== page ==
This book provides a detailed analysis of China's foreign policy towards the Gulf and Arabian peninsula region from the establishment of the People's Republic of China in 1949 to the end of the 20th century. Based on extensive original research, it looks at the relations between China and each of the countries of the region over the entire period. It demonstrates that two key factors have shaped China's foreign policy with the region - China's relations with the United States and the Soviet Union, and China's drive to increase its economic ties with the countries of the region, especially after becoming a net importer of oil in the early 1990s.
Table of Contents
Part 1: Some Introductory Observations 1. General Elements and Literature Review Part 2: China's Foreign Policy in Global Context 2. Theorizing China's Foreign Policy 3. China's Relations with the United States and the Soviet Union/Russia Part 3: China's Foreign Policy towards the Gulf and Arabian Peninsula Region 4. China's Perception of the Gulf and Arabian Peninsula Region 5. China's Relations with Iraq, Iran, and Yemen 6. China's Relations with the GCC Countries Part 4: Conclusion 7. Summary, Conclusions, and some Reflections on Future Relations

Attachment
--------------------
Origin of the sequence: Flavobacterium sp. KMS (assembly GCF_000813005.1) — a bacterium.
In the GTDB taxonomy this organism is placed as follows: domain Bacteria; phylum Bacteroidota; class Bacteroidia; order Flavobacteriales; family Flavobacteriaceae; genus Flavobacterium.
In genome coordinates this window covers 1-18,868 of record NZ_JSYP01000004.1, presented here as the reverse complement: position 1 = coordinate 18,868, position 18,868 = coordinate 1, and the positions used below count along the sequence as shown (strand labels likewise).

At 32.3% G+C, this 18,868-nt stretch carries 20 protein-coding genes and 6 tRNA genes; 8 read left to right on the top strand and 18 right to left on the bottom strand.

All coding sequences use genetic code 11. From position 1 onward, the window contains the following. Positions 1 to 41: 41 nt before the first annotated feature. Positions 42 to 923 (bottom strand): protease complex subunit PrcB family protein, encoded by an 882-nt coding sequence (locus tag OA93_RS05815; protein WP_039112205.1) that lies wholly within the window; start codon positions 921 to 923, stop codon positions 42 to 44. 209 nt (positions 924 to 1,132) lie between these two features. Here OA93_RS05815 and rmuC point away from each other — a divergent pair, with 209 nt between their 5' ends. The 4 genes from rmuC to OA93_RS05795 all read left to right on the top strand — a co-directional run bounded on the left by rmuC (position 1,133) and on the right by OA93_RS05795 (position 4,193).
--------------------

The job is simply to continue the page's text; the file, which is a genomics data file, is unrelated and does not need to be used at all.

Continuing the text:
Dr Mohamed Binhuwaidin is affiliated to the Department of Political Science, Faculty of Humanities and Social Sciences, UAE University, United Arab Emirates.
'The only comprehensive volume available on China's relations with countries of the Gulf and Arabian Peninsula ... scholars working in International Relations, Asian Studies and Politics will find this volume a vital insight to modern Chinese foreign policy.' - The Middle East